East Jerusalem clashes leave over 100 injured

BBC

23rd April, 2021 03:44:50 printer

East Jerusalem clashes leave over 100 injured

Scores of people have been injured in clashes in East Jerusalem between far-right Jewish activists, Palestinians and Israeli police.

The violence erupted as police tried to keep Palestinians and ultra-nationalist Jewish protesters apart.

It follows nights of confrontations in the Israeli-occupied sector amid rising nationalist and religious tensions.

East Jerusalem has long been a flashpoint, with an uneasy coexistence there between Jews and Arabs.

Israel has occupied East Jerusalem since the 1967 Middle East war and considers the entire city its capital, though this is not recognised by the vast majority of the international community. Palestinians claim East Jerusalem as the future capital of a hoped-for independent state.

The worst fighting in days broke out on Thursday night after hundreds of Jewish extremists from the ultra-nationalist Lehava group marched towards the Damascus Gate entrance of Jerusalem's Old City - where large numbers of Palestinians had gathered - chanting "Death to Arabs".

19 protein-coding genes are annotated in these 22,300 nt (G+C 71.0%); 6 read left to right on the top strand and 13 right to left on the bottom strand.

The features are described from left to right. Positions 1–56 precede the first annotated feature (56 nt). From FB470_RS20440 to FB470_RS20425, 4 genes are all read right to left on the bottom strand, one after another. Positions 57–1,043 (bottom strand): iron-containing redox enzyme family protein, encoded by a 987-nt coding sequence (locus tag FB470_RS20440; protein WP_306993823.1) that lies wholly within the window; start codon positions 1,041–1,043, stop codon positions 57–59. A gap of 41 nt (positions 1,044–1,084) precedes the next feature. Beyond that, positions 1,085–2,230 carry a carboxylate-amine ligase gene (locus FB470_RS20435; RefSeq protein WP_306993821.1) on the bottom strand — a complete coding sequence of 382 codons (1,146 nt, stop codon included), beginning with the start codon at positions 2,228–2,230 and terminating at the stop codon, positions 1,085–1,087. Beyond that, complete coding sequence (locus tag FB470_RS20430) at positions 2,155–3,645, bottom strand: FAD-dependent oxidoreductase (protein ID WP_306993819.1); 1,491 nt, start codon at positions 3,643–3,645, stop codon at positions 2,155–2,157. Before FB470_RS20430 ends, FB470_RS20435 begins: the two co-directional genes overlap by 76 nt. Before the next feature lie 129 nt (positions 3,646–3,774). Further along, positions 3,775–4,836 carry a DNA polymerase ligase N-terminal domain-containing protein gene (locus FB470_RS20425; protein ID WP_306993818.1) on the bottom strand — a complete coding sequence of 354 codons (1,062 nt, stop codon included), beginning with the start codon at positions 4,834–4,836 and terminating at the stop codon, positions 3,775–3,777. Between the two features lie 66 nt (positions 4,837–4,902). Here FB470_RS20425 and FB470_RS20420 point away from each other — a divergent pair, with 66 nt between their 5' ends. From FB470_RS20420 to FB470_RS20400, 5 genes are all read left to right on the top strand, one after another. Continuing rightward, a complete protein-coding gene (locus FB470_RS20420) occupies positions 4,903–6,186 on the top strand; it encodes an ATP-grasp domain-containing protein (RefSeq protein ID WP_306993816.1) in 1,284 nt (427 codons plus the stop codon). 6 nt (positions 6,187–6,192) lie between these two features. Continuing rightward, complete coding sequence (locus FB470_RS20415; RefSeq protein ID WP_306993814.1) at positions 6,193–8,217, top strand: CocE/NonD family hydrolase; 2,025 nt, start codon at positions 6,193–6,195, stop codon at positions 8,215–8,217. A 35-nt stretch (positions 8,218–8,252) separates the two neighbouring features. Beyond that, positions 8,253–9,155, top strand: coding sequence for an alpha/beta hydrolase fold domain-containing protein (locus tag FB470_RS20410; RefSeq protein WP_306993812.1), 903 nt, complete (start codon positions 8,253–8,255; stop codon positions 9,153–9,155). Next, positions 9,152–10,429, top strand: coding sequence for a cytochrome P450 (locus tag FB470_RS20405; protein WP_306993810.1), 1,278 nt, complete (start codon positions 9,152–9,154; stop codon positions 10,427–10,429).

Stones and bottles were thrown between the two sides, and police used stun grenades, tear gas and water cannon to try to disperse the crowds.

The Palestinian Red Crescent said at least 100 Palestinians were injured, while police said 20 officers were hurt. More than 50 people were arrested.

Tensions in East Jerusalem have escalated since the start of the Muslim holy month of Ramadan on 13 April. Palestinians have clashed with police, accusing them of erecting barriers to stop them from congregating on steps outside Damascus Gate to break the daytime fast. Police say the measures are intended to help pedestrian flow into the Old City.

Jews have also been angered by a spate of TikTok videos showing Palestinians assaulting members of the ultra-Orthodox community, including an attack on two ultra-Orthodox boys on Jerusalem's light rail. The videos were given as a reason by Lehava for its march to Damascus Gate, in what it said would be a show of "national honour".

There have also been a number of attacks by Jews on Arabs in Jerusalem this week, including an incident where Jewish youth chanting anti-Arab slogans assaulted an Arab driver who stopped to remonstrate with them.

 


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